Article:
Poulsen didn't have detailed data immediately available, but said dispatchers respond to a suicide threat "almost every day" during busy weeks and about every other day in a slow week. If the agency is lucky, one of its officers may be able to individually spot the threat once or twice per year, she said.

The Standard-Examiner does not individually report the large majority of suicides, in order to discourage "copy cat" attempts.  

Because of its seclusion, Farmington Canyon is a problem area for people who are suicide threats, according to Poulsen.

"It's certainly one of the most popular places to go for people when they're feeling despondent," she said. "Every place has those areas. In San Francisco it's the Golden Gate Bridge, for example."

In last Thursday's case, the teenager's car was on a frequently traversed road, albeit at one of the most secluded times of day.

Since he additionally works on medical duty, Sorensen sees a larger than usual share of suicide calls. 

"We go on a lot of bad, tragic calls," he said, giving the same conclusion as Poulsen's: "That is where people do those types of things," Sorensen said.

 Weber County Sheriff's Office spokesman Sgt. Lane Findlay said the thinly populated Upper Valley accounts for disproportionately high instances of suicide threats, attempts and completions.

"There's not a lot of population there but it certainly seems there are a fair amount of calls in the area," Findlay said. "It's just a little more secluded. It's just a little bit of a draw for them, getting out of their (usual) environment."

The Weber's Sheriff's Office doesn't include incorporated cities in its data, but the Upper Valley reports similar numbers of suicides as some suburban towns. From January 2012 through December 2013, five people committed suicide in the Upper Valley, the same number as reported in Washington Terrace and one more than in West Haven.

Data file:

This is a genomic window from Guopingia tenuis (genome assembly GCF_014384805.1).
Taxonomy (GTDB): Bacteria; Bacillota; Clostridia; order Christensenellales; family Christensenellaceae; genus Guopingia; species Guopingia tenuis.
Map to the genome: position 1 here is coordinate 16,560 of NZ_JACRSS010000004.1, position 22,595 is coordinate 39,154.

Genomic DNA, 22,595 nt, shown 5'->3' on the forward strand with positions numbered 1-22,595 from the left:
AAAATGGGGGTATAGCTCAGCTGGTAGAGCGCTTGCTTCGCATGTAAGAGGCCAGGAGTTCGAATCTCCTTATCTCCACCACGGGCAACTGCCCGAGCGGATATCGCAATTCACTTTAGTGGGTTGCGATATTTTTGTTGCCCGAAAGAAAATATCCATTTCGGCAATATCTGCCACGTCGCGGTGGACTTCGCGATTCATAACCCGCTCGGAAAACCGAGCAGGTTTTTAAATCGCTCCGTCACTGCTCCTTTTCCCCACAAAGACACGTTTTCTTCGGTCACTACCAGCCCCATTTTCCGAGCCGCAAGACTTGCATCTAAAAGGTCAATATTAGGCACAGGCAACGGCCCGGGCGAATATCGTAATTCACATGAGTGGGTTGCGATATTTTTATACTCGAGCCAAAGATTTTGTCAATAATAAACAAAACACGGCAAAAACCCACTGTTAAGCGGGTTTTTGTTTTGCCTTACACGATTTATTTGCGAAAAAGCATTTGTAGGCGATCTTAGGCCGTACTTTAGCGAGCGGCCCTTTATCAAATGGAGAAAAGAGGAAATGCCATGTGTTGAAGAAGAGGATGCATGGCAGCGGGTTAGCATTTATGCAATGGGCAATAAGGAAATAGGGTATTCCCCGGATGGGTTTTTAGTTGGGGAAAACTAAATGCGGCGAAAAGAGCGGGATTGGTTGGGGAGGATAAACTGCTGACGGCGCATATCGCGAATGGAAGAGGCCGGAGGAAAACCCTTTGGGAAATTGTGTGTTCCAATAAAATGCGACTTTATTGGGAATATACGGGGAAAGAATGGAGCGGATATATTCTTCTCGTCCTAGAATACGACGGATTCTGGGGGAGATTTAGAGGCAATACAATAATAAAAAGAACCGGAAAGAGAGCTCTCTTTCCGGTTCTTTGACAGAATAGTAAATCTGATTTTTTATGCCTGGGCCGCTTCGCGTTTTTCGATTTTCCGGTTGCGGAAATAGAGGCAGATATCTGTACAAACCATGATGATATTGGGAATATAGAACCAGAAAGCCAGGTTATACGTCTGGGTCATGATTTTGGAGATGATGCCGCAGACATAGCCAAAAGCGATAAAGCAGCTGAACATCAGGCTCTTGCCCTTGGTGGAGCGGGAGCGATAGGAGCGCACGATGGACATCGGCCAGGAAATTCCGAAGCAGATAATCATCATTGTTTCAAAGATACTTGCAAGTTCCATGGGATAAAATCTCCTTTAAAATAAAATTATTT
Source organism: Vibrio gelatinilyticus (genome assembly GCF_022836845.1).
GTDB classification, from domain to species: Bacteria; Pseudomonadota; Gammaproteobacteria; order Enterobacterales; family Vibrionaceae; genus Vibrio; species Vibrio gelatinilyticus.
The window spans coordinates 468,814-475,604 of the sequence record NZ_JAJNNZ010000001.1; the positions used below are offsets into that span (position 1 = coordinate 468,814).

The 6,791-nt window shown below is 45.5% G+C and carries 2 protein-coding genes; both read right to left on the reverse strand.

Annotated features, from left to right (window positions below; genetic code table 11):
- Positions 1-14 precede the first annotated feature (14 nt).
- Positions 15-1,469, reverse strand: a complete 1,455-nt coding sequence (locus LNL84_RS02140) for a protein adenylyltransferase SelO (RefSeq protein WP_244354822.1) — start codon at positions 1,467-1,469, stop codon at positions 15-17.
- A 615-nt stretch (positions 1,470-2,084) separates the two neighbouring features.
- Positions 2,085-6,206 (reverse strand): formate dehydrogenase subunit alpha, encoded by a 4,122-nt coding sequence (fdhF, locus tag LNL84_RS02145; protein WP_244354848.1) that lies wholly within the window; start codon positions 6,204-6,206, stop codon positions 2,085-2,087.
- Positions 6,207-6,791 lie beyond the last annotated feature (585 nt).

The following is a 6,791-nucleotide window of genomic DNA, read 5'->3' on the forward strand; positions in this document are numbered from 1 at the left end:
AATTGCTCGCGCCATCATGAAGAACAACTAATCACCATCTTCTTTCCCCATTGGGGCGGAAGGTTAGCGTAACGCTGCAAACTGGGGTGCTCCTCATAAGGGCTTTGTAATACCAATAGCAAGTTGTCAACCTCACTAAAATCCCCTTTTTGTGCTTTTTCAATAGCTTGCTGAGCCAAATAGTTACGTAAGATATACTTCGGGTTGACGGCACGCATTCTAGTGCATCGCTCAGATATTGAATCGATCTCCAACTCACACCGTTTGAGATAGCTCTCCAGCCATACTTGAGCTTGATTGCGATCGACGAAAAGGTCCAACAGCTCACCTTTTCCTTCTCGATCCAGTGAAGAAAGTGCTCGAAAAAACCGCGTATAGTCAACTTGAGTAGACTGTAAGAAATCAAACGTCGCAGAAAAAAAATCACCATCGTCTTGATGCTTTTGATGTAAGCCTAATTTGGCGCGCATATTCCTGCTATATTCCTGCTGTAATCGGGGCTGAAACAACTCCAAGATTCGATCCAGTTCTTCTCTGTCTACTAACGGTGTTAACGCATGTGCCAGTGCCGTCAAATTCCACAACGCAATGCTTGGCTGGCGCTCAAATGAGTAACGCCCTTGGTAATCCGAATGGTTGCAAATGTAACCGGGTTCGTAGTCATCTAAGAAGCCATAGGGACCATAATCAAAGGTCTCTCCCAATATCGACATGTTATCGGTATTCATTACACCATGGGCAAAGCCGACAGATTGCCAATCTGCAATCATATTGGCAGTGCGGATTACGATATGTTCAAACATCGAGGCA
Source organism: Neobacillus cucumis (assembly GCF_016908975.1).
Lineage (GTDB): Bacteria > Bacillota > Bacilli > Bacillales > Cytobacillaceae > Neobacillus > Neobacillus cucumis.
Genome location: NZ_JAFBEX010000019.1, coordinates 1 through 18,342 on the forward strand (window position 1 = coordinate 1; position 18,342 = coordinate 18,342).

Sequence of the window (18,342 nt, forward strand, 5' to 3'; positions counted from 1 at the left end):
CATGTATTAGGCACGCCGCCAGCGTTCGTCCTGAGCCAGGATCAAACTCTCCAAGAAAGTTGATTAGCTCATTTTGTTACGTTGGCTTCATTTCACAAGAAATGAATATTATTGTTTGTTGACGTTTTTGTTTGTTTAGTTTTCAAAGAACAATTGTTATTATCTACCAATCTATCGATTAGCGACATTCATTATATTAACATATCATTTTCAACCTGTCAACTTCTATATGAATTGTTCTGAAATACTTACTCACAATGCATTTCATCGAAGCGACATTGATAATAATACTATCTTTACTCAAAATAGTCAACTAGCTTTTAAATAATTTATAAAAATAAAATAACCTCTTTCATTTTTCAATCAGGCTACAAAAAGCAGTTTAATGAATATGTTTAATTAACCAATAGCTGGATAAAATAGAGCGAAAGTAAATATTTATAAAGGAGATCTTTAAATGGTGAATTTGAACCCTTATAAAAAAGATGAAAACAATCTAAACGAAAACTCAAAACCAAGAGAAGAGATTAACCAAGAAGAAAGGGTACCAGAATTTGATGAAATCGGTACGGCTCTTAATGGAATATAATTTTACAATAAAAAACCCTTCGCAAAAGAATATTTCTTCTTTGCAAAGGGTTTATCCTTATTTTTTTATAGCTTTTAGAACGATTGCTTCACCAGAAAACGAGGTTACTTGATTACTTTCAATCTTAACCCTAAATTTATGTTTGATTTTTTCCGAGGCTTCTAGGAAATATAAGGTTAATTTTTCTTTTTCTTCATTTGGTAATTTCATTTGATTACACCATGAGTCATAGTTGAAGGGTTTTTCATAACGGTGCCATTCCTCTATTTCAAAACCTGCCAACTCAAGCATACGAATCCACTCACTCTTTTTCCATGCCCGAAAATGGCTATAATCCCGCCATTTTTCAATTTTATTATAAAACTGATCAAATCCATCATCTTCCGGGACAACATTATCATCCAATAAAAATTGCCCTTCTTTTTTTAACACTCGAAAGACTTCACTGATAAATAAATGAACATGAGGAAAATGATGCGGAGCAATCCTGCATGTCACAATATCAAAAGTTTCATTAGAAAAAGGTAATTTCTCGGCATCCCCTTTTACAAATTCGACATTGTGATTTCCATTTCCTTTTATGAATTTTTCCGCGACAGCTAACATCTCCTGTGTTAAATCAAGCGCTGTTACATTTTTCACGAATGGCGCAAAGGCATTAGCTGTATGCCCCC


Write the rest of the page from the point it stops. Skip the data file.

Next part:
Findlay said the sheriff's office carefully analyzes which areas suicide calls come from because data about people's family background and other socioeconomic factors rarely serve as a reliable predictor. "There's no demographic for it," he said. "It's people from all walks of life." 

About the only strong predictor for suicide risk besides location is age. Suicide is the second leading cause of death among Utahns aged 10-17, according to data released by the Utah Department of Health.

"In that age group it's very prevalent. I don't know if that's because it's a tough time of life, if it's pressures from school or trouble with friends," Sorensen said. "For some kids, it's a minute event that (puts them over the edge). And for other kids, you can't imagine how much pressure they're under."

The sheriff's office reported 305 threats of suicide, 125 attempts and 22 completions in 2012 and 2013 combined, meaning about 17.6 percent of attempts resulted in the person's death. In the Upper Valley area, five suicides were the result of 14 attempts, a 35.7 percent completion rate that is more than double the county average.

Weber County will be holding a voluntary Crisis Intervention Team certification training for police officers from the surrounding counties April 3-7. A major objective of the training is preparing officers to interact with suicidal and homicidal individuals.

"It helps officers help those who are dealing with an emotional crisis," Findlay said.  

Anyone who has contemplated taking their own life, or knows somebody who is, can call the suicide hotline at 800-SUICIDE. In emergencies, call 911.

McClatchy-Tribune News Service